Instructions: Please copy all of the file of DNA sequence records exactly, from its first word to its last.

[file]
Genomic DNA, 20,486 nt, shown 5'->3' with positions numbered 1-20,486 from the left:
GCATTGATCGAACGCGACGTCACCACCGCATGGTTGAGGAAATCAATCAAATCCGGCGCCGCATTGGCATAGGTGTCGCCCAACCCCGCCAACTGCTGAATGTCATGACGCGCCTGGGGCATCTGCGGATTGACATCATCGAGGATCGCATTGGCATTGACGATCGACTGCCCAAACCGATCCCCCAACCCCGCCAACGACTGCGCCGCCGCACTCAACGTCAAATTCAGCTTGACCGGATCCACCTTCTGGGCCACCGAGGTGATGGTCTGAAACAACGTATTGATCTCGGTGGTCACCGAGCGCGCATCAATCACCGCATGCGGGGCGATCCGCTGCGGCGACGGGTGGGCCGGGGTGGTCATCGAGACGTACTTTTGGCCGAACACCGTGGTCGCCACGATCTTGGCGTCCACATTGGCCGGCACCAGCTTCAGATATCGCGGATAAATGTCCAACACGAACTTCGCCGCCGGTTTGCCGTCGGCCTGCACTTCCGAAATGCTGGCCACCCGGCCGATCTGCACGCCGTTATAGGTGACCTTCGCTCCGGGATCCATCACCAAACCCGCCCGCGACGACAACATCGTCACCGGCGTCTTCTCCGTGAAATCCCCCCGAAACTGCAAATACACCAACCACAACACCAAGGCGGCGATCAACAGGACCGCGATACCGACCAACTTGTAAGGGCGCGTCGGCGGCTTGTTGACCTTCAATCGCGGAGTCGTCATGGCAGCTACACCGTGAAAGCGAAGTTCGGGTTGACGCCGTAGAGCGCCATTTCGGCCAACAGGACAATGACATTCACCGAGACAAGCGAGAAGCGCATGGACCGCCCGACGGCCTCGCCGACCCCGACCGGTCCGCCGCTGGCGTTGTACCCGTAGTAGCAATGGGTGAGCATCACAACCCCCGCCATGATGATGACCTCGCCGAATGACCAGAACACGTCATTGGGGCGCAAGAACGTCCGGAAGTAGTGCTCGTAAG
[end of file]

Genomic DNA, 20,486 nt, shown 5'->3' with positions numbered 1-20,486 from the left:
GCATTGATCGAACGCGACGTCACCACCGCATGGTTGAGGAAATCAATCAAATCCGGCGCCGCATTGGCATAGGTGTCGCCCAACCCCGCCAACTGCTGAATGTCATGACGCGCCTGGGGCATCTGCGGATTGACATCATCGAGGATCGCATTGGCATTGACGATCGACTGCCCAAACCGATCCCCCAACCCCGCCAACGACTGCGCCGCCGCACTCAACGTCAAATTCAGCTTGACCGGATCCACCTTCTGGGCCACCGAGGTGATGGTCTGAAACAACGTATTGATCTCGGTGGTCACCGAGCGCGCATCAATCACCGCATGCGGGGCGATCCGCTGCGGCGACGGGTGGGCCGGGGTGGTCATCGAGACGTACTTTTGGCCGAACACCGTGGTCGCCACGATCTTGGCGTCCACATTGGCCGGCACCAGCTTCAGATATCGCGGATAAATGTCCAACACGAACTTCGCCGCCGGTTTGCCGTCGGCCTGCACTTCCGAAATGCTGGCCACCCGGCCGATCTGCACGCCGTTATAGGTGACCTTCGCTCCGGGATCCATCACCAAACCCGCCCGCGACGACAACATCGTCACCGGCGTCTTCTCCGTGAAATCCCCCCGAAACTGCAAATACACCAACCACAACACCAAGGCGGCGATCAACAGGACCGCGATACCGACCAACTTGTAAGGGCGCGTCGGCGGCTTGTTGACCTTCAATCGCGGAGTCGTCATGGCAGCTACACCGTGAAAGCGAAGTTCGGGTTGACGCCGTAGAGCGCCATTTCGGCCAACAGGACAATGACATTCACCGAGACAAGCGAGAAGCGCATGGACCGCCCGACGGCCTCGCCGACCCCGACCGGTCCGCCGCTGGCGTTGTACCCGTAGTAGCAATGGGTGAGCATCACAACCCCCGCCATGATGATGACCTCGCCGAATGACCAGAACACGTCATTGGGGCGCAAGAACGTCCGGAAGTAGTGCTCGTAAG